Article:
Mindy Kaling has been keeping good company. In February, she appeared opposite Reese Witherspoon and Oprah Winfrey in “A Wrinkle in Time.’’ Next weekend is the release of her new blockbuster, “Ocean’s 8,’’ a Gary Ross-directed heist reboot (part of the “Ocean’s Eleven’’ franchise), that has her playing a jeweler robbing the Met Gala with a cast that includes Cate Blanchett, Sandra Bullock, Sarah Paulson, Helena Bonham Carter, Rihanna, and Awkwafina.
It’s a huge film, but only one of multiple projects for Kaling, the producer, actress, and director who hails from Massachusetts. Her comedy “Champions’’ aired this year on NBC; her film “Late Night,’’ with Emma Thompson, is in production; and Hulu recently picked up Kaling’s television adaptation of “Four Weddings and a Funeral.’’
Before the release of “Ocean’s 8,’’ Kaling talked about the pleasure of just acting in a film, her high-profile costars, and what she says is her most challenging writing project at the moment — the commencement speech she’ll deliver at her alma mater, Dartmouth College, on June 10.
Q. With “A Wrinkle in Time’’ and “Ocean’s 8,’’ you probably have plenty to say about your recent ensemble experiences.
A. Yeah, it’s incredible. I was kind of jokingly saying to a friend that I don’t really remember what it’s like to act with a man. I’ve been just working with the most amazing women in Hollywood for the past two years.
Q. What was your relationship to the “Ocean’s 8’’ actresses before this project? Did you know them?
A. No, I didn’t know any of them. I had met Sandy [Bullock] socially, I think, once, and Annie [Hathaway, who plays a famous Met Gala attendee] I had met. … It was a completely new experience for me, and I’ve never been in something as big as this before.
Q. Onscreen chemistry is important with a film like this. How do you find that with so many people? Is there time off-screen?
A. Well, I think the great thing about shooting a big movie like this is that when you have to cover eight different actresses in a scene, you just have so much time between takes. They’d do a 45-minute lighting setup, so we would all hang out and talk. ... During these long, 14-hour days, we would be able to spend time together.
Q. Often, with your projects, you’re the actor, producer, and writer. How does it feel to be an actress in “Ocean’s 8’’ — without taking on other responsibilities?
A. It’s such a luxury to be able to be able to come to your project as an actor, and to not have to write my own part for myself — which, by the way, I’m happy to do, and have done a lot. It’s just extra work for me. But to come to a set where you see the script, and it’s so good and so funny ... it’s part of the franchise; I don’t have to help build it all. I just get to be part of it, and it’s just so glamorous and well-run. That was a really nice change for me.
Q. You’ve had big films this year, but you’re also committed to television. Can you talk about navigating these worlds over the years?
A. Well, what’s really wonderful right now is that being a traditional creator — looking like the traditional TV and movie creator — is not what people actually want. For years they’ve said that that’s not what they want, but they secretly just wanted a white man to just write everything and create everything. Now it feels like they actually do want other people to be making these [projects]. I think with the success of movies like “Black Panther’’ and “Get Out,’’ it’s about having non-traditional people behind the scenes, and, in fact, [on] the screen. It’s an asset now for the first time in my career.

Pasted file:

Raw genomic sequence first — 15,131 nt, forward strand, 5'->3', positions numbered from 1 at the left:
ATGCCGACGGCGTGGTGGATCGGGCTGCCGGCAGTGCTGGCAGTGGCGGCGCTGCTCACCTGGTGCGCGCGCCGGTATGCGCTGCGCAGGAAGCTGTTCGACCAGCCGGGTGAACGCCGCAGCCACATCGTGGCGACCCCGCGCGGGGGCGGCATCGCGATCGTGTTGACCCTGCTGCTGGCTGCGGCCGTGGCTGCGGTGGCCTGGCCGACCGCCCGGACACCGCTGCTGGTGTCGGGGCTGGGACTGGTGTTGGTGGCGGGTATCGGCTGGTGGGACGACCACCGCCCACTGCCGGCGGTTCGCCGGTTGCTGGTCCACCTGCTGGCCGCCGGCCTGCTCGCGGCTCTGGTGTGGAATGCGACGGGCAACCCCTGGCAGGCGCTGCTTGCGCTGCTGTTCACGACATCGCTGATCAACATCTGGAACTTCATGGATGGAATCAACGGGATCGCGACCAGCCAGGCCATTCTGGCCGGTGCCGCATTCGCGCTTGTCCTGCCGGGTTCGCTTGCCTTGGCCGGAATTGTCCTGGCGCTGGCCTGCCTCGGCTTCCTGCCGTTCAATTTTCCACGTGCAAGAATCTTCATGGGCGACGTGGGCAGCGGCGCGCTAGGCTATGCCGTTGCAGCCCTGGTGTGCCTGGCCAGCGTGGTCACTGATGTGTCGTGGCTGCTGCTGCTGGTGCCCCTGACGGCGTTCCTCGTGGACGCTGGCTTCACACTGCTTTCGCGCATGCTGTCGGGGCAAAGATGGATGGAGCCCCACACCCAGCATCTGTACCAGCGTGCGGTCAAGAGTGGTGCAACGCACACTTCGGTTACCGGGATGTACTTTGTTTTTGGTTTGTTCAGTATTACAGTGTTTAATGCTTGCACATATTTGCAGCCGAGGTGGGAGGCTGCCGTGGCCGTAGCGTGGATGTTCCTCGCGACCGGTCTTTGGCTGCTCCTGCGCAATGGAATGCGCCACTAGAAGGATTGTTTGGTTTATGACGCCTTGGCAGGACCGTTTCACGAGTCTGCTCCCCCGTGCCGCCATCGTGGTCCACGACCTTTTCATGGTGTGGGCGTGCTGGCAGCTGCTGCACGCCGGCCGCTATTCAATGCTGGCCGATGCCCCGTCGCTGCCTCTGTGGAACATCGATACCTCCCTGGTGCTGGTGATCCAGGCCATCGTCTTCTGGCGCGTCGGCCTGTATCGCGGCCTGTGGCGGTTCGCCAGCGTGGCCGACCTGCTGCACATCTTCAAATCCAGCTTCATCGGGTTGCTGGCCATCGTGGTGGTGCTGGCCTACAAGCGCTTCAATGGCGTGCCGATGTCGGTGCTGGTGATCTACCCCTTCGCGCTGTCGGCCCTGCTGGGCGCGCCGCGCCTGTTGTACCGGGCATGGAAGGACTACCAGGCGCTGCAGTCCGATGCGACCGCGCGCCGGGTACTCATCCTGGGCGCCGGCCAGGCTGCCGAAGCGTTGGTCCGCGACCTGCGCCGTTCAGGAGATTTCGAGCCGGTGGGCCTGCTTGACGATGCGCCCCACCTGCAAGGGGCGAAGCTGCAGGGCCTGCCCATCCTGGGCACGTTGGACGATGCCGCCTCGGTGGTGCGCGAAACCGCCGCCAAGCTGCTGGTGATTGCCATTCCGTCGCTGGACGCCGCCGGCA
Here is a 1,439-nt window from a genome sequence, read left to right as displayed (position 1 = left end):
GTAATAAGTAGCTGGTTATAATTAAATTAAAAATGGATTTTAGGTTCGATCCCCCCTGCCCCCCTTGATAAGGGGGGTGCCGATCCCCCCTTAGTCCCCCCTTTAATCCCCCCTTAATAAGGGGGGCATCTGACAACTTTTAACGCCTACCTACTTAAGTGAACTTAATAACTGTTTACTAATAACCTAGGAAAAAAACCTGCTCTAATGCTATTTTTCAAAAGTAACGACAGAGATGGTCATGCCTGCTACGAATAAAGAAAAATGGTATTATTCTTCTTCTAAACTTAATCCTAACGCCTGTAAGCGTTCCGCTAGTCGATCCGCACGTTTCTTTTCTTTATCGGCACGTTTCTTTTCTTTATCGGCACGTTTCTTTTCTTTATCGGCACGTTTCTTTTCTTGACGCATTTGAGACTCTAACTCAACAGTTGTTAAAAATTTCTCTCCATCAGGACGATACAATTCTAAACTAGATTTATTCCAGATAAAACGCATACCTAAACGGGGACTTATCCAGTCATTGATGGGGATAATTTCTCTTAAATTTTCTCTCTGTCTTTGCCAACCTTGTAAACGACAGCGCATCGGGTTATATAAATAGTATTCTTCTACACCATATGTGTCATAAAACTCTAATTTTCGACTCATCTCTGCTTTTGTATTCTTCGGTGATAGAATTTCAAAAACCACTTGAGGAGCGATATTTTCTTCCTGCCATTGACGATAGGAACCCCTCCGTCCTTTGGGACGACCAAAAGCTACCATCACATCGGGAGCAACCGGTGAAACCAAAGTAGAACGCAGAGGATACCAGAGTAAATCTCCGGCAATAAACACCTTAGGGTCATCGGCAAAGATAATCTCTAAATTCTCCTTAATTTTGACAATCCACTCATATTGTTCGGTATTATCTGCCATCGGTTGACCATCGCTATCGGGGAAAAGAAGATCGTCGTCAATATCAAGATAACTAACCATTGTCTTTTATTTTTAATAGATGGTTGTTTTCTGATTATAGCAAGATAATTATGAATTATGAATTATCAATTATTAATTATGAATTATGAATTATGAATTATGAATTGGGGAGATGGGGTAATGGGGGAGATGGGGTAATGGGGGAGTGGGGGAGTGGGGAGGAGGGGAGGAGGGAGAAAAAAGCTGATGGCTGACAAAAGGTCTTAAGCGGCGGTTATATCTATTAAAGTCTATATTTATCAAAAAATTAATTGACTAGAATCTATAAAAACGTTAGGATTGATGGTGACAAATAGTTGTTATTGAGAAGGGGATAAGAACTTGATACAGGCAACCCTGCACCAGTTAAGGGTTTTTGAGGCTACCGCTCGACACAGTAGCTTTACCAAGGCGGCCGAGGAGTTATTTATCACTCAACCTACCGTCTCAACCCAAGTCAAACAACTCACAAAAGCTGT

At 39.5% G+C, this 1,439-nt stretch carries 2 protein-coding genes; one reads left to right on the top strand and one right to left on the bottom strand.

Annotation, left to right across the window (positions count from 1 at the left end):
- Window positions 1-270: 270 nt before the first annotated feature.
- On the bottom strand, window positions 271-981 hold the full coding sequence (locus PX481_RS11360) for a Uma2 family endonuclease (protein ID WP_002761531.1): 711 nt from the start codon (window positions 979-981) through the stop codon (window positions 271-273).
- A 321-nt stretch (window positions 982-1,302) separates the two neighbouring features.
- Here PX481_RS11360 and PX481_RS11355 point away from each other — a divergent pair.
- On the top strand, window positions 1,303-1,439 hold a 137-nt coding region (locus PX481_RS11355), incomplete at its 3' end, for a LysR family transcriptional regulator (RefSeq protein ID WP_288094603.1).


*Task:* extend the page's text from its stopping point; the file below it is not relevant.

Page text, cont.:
Q. I have to ask, since you’re from here: Do you get back to Boston at all? I can’t imagine you have much time for that.
A. Well, I’m actually there a lot because I have a lot of family that’s still in Boston. I mean, not a lot a lot, but I come at least once a year, and then this year I’ll be going to Boston because I’m giving the Dartmouth commencement speech — so I’ll be coming through Logan, and I’ll be picking up all of my relatives on the way.
Q. That must be a different kind of writing.
A. Completely. I did the Harvard Law School commencement a couple years ago, and it’s about a thousand times harder than writing for a sitcom or even screenwriting.
A. It’s not just entertaining somebody for 22 minutes, and you’re not disappearing into my world — I’m going into their world to hopefully give them some actual pearls of wisdom. I don’t think anyone particularly tuned into my show for pearls of wisdom to navigate their early 20s, so I’m very nervous about it. I’m working a lot harder on it than I have on virtually anything else.
Q. Back to the movie. Without revealing major spoilers, was there one scene that was a particular delight to film?
A. We shot this scene which I found extremely enjoyable, which was me and Helena Bonham Carter in Cartier [in New York City]. We shot there for three or four days, and Helena’s energy is so different than mine — she’s so funny and great — so I loved being able to shoot that. It’s very farcical, so I just loved being able to get paired up with her for that.
Q. You probably don’t have much downtime, but when you do, what do you watch?
A. I just finished “Alias Grace’’ on Netflix because it’s about a serial murderess, which is interesting to me. And also “Handmaid’s Tale.’’ And “Atlanta’’ … but everyone’s watching “Atlanta.’’
Interview has been edited and condensed. Meredith Goldstein can be reached at meredith.goldstein @globe.com.